“Leaving a strong group to join a weak group is a difficult political decision, but leaving to join a group that is also quite strong and growing is less so,” said Ryszard Legutko, a PiS lawmaker and co-chair of the European Conservatives and Reformists (ECR) group.
“It is the first time there’s a real chance things might change, that this political, even ideological monopoly can be somehow undermined,” Legutko said.
In from the cold
Links among the far right remain largely limited to personal relationships. When leaders who have long been isolated at home and lack influence abroad attend each other’s rallies, it is about showing they are not marginal.
“It is about validating one another,” said Duncan McDonnell, professor of politics in the School of Government and International Relations at Griffith University. But he said the far right increasingly saw itself as “part of a new wave”. The Alternative for Germany (AfD) could win many more seats in the next European Parliament, opinion polls show, and might throw its hat in with Salvini’s ENF group. The polls show the Forum for Democracy (FvD) in the Netherlands, led by Thierry Baudet, could win four new seats in the EU assembly and it has said it will join Poland’s PiS in the ECR.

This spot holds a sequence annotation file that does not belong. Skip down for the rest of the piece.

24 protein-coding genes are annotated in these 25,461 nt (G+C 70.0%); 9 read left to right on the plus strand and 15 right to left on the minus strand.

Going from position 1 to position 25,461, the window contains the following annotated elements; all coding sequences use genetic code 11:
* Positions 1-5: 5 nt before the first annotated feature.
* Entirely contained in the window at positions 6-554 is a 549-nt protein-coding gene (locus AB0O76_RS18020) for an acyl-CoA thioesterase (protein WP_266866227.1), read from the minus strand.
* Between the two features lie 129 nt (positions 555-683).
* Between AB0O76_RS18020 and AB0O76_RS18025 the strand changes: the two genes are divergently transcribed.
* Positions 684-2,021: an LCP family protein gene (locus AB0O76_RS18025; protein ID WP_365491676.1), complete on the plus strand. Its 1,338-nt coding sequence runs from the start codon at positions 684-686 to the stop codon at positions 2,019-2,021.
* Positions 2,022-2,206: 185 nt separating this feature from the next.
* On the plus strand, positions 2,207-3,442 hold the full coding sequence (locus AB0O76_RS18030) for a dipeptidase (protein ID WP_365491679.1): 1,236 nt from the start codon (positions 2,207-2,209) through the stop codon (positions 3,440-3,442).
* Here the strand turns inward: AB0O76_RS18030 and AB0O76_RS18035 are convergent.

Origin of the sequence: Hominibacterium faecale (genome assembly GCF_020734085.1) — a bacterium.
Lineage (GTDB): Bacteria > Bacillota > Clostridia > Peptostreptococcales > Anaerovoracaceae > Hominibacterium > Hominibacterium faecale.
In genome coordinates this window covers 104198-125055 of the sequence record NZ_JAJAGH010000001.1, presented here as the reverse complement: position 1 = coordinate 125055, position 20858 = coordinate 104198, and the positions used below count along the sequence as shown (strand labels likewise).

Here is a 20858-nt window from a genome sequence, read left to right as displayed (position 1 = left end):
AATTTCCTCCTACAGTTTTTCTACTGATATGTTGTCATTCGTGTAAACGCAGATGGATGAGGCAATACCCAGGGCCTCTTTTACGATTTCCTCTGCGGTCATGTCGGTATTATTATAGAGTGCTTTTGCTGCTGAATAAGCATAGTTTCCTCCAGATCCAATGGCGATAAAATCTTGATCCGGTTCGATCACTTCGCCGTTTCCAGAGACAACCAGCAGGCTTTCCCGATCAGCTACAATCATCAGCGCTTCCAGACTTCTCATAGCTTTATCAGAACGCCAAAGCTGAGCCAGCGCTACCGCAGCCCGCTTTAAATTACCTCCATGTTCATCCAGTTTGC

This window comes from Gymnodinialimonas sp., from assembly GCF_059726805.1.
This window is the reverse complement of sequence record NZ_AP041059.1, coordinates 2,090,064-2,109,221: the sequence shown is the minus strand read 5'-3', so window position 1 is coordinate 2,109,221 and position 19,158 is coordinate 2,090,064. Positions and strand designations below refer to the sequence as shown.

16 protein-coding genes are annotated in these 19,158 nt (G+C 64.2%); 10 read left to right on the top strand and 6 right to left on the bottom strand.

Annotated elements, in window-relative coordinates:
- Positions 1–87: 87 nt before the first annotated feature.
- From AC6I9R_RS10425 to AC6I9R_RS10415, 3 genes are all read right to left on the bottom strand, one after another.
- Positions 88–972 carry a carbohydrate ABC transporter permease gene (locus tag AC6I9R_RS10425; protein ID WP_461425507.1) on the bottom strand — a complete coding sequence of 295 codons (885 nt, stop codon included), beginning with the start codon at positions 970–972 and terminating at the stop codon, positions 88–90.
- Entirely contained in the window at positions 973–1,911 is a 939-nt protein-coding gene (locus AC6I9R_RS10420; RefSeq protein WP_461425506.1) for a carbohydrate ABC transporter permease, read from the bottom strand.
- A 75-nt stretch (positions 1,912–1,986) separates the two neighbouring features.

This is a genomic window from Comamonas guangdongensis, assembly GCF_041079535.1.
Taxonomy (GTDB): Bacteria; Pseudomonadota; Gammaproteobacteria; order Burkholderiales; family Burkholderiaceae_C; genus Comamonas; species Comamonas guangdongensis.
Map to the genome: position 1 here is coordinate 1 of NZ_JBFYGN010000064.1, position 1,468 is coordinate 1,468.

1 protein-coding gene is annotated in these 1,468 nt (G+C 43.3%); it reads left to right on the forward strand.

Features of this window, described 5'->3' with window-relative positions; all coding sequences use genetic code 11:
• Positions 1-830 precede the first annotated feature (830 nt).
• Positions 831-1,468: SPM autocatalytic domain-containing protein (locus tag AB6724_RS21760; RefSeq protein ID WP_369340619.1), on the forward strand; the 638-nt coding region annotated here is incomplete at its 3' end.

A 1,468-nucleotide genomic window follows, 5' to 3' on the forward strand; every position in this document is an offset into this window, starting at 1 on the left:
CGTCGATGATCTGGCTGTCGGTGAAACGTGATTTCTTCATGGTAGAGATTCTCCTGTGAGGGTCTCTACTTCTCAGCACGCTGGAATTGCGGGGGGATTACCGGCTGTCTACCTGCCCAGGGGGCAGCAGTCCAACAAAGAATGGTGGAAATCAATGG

Spanish newcomer Vox has become the darling of Eurosceptic groups following its success in a regional election last December in Spain, which until then had been resistant to the populist currents sweeping Europe.
Vox is now being courted by both by Poland’s PiS and Salvini’s League. But looking ahead to the next European Parliament – where polls suggest Vox will win about five seats, up from none today – Vox leader Santiago Abascal said: “It may be that we’ll be alone.”
Vox has capitalised on domestic tensions over Catalan separatism – it regards Catalonia as an integral part of Spain – but some other far-right parties do not share its view.
“Their support of the (separatists’) coup d’etat by Catalonia is an enormous barrier (to co-operation),” he said.Even if parties are not the same group, Zanni of Salvini’s League says there will be greater co-operation to try to influence or thwart EU policy.“The risk is longer-term paralysis,” Dennison said, “that over time will erode the idea of EU as an effective actor.”But European Parliament strategists say younger right-wing political groups have shown far weaker party discipline.“The Eurosceptics are a wing of many feathers, and I’m not sure it will beat effectively,” said one senior official in the European People’s Party, the main centre-right group.– Reuters